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-   -   Hong Kong Civil Unrest - Survival Guide Q&As (Flame Free) (https://www.flyertalk.com/forum/hong-kong-macau/1990597-hong-kong-civil-unrest-survival-guide-q-flame-free.html)

garykung Oct 9, 19 1:33 am

Hong Kong Civil Unrest - Survival Guide Q&As (Flame Free)
 
After reviews, as the OP, I believe it is best to put this in the Wiki, so people can edit the content as necessary.

Please keep in mind - this is intended to help. So no flame.

Thanks.

889 Oct 9, 19 2:12 am

As I mentioned before, the hkmap.live app is a good resource for identifying current trouble spots. The notes are in Chinese, but all you really have to know is steer clear of areas with lots of clustered symbols. (Scattered symbols don't usually mean trouble, just the current location of police vehicles.)

It's available for Android and, for the time being at least, Apple.

The Twitter MTR Update account shows MTR status, though it can be a bit hard to follow.

ATMs have sometimes run short of cash. Normally not much cash is needed at all in HK given the acceptance of cards of various sorts. But most taxis don't take cards, and if you want to move out quickly from an area you might have to grab a taxi and pay whatever the driver demands, so best to be prepared and carry at least HK$300-$500.

There's been tear gas in various areas, and some residents are concerned about residues on fruits and vegetables coming from wholesale markets and shops in affected areas. Best to be safe and thoroughly wash stuff you buy.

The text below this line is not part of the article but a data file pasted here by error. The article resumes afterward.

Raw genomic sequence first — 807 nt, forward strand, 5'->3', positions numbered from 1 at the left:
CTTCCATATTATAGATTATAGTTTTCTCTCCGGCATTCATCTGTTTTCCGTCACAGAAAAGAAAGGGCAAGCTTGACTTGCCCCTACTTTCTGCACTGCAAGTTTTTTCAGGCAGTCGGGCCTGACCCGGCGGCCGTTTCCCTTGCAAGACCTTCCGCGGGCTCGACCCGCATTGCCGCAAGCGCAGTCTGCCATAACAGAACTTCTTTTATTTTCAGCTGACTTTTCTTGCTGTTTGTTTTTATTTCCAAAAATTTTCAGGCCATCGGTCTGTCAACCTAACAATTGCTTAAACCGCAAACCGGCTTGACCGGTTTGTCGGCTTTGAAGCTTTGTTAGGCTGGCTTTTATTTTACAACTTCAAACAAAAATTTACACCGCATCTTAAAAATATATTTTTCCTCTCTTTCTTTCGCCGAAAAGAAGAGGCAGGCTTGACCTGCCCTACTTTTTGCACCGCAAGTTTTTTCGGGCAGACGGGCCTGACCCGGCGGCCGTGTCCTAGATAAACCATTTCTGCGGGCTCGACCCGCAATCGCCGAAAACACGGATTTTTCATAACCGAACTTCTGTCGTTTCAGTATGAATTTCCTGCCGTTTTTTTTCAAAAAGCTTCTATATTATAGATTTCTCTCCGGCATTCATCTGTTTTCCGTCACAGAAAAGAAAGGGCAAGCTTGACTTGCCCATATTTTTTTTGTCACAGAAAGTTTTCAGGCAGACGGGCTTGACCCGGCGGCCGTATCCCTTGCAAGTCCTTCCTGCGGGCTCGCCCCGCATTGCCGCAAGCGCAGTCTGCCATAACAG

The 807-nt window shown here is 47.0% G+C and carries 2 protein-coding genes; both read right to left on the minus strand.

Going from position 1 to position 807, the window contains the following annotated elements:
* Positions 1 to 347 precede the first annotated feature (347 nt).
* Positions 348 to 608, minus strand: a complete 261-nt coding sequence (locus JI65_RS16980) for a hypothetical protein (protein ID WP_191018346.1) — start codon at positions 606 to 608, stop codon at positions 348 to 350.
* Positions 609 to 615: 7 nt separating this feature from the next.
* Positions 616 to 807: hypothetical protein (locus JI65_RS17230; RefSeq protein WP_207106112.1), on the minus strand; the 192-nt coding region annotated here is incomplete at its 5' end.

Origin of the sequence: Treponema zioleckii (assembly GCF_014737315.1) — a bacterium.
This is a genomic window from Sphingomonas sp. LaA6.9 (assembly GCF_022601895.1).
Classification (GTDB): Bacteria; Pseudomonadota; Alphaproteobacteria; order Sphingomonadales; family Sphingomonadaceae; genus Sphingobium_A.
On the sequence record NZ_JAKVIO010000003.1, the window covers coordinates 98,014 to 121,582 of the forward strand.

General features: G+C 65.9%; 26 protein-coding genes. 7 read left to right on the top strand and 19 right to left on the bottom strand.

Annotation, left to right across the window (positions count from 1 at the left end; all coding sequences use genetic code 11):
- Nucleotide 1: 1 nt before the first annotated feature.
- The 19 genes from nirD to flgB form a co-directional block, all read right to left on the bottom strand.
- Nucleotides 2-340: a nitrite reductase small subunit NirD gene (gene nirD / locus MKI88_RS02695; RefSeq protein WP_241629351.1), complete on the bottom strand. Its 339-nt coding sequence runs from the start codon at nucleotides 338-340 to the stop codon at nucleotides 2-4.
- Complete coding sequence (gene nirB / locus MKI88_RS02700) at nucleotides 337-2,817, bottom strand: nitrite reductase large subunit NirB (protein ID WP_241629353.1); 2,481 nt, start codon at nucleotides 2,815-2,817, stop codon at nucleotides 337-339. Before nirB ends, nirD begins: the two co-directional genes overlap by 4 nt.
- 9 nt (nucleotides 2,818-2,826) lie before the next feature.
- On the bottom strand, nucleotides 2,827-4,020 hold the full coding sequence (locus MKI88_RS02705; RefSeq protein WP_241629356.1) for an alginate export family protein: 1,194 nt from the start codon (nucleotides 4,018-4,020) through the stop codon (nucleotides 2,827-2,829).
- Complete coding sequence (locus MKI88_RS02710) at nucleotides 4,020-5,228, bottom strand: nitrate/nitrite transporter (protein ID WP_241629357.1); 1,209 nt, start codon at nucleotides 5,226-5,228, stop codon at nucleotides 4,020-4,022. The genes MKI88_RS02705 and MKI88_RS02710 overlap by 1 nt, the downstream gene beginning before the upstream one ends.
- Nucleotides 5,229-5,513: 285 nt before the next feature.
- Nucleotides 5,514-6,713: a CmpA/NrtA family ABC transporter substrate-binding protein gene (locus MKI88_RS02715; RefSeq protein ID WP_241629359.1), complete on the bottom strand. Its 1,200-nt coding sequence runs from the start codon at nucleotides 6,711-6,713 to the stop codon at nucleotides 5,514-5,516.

TA Oct 9, 19 9:18 am

I think you should add the dimension of time of day to many of the points above and emphasize it, so that people do not get the wrong idea. The notes above might lead someone to believe that the city is under 24 hour siege and need to avoid it like a war zone. But these events have been mostly limited to night time and weekends. Of course, that may change, but is generally true now.

garykung Oct 9, 19 3:20 pm


Originally Posted by 889 (Post 31608304)
As I mentioned before, the hkmap.live app is a good resource for identifying current trouble spots.

I have made further editing. But I am on defense putting this app up to the Wiki.

This app could cause troubles to people going elsewhere. It may not be the best idea to suggest the app.

889 Oct 9, 19 3:46 pm

The app is exceptionally useful in Hong Kong. We can't start censoring materials legal and useful in Hong Kong. This is especially so since avoiding troublesome areas comes down to a matter of personal safety.

But if you want to add a general caution about protest photos, news clippings, apps and such on devices taken across the border, that would be appropriate.